RIVERWATER LEI PORTFOLIO
We only slightly underperformed this quarter and ended up with an absolute return that was flat as a pancake. During the quarter we sold one position, State Street. We mentioned how we were on the fence with State Street in our last letter. We decided to exit as we lost patience given the questionable acquisition they made, and continued revenue headwinds in fees on their passive ETF business (SPDR products) do not appear to be abating. We also trimmed one position, Union Pacific. The stock has been a workhorse as it’s doubled over the last three years, but with lower freight volumes and more competition from trucking over the next three years, we don’t expect the same level of outperformance. It is still a fantastic company, but more appropriate at a smaller than average position size.
We have not yet found replacements from the proceeds raised last quarter and are running at an above average cash position at 10%. We are honing in on some ideas in the REIT and Industrial space.
The top performers this quarter were AT&T and Zimmer Biomet and were both up double digits. AT&T rallied on Elliott Management, an activist investor, taking a stake in the company and pushing for change. Zimmer put up a nice quarterly report and raised their outlook for the rest of the year. “My level of confidence in our turnaround increases with every quarter,” said their CEO Bryan Hanson.
Our two worst performers were Pfizer and Corning, both down around 20%. In July, Pfizer announced its decision to create a joint venture with Glaxo Smithkline for its consumer business, as well as its intention to combine its Upjohn (off-patent branded) business with Mylan. These moves will allow Pfizer to focus exclusively on its innovative pharma business, which has its most robust pipeline in 15 years, according to company management and Wall Street analysts. While these business reorganizations caused the stock to decline during the quarter and will continue to cause a bit of short-term earnings disruption, we believe they will offer better growth potential over the long-term.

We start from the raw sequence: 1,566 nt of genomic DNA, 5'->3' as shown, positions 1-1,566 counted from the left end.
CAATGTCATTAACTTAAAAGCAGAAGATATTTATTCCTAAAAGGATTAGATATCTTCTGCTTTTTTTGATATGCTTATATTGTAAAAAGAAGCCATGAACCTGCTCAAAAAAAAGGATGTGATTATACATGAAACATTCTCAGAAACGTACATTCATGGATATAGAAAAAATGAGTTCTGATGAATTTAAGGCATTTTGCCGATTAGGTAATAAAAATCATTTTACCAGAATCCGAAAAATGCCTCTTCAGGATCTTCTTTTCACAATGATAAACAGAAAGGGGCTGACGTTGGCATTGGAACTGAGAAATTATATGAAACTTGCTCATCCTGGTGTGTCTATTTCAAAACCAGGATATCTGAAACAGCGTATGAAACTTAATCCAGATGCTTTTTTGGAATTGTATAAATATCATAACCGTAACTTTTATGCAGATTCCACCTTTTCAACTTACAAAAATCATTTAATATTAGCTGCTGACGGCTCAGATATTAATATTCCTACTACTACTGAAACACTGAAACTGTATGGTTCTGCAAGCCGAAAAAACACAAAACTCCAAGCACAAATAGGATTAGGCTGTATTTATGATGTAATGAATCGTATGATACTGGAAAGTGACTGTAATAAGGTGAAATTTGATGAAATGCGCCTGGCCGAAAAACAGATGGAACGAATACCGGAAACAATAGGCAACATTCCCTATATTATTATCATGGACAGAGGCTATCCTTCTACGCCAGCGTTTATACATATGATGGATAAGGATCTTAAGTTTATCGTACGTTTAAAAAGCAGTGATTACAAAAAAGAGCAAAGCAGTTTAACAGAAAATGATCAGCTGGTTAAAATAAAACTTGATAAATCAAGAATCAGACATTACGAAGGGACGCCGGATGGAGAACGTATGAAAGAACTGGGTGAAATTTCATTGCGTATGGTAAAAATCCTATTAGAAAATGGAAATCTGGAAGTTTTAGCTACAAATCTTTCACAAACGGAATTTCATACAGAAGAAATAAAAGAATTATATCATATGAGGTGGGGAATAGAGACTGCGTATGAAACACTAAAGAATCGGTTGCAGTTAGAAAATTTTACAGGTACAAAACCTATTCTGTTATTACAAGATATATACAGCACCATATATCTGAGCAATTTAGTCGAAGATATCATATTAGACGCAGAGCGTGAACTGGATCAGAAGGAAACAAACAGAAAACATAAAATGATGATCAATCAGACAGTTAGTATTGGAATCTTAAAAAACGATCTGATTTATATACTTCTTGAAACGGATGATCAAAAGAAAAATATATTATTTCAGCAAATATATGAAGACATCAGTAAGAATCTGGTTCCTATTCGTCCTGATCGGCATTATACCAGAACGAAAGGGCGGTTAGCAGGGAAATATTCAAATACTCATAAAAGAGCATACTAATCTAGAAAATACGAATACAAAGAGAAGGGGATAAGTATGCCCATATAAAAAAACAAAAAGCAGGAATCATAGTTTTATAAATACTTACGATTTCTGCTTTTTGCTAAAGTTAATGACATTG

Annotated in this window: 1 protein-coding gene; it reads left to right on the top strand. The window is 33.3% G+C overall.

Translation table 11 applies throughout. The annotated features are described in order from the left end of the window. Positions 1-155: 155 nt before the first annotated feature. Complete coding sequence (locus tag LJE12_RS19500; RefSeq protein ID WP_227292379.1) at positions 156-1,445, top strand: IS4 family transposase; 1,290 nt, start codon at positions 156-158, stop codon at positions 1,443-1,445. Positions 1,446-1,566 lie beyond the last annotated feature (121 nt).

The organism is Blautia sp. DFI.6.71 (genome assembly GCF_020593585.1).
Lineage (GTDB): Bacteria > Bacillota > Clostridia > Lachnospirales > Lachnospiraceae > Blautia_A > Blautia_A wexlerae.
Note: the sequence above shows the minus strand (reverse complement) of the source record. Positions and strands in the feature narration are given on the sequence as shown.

Corning cut its 2019 earnings guidance in mid-September, citing weaker demand as several major telecom companies cut capital spending. Deployment of capital by carriers can be lumpy, causing short-term issues like this for suppliers. Corning has spent approximately $10 billion over the past three years developing state-of-the-art manufacturing facilities for all of its glass and fiber products. This allows Corning to be the technology and price leader, which will benefit them greatly as carriers build out infrastructure for increased bandwidth, device makers produce more phones and TVs, and new applications such as pharmaceutical packaging are adopted.
Past performance is not indicative of future results. Therefore no current or prospective client should assume that the future performance of any specific investment, investment strategy or product made reference to directly or indirectly by a representative of Riverwater Partners, on its web site or unaffiliated third party web site will be profitable or equal to performance levels shown. Investment return and principal value will vary so that when redeemed, an investor’s account values may be worth more or less than when purchased.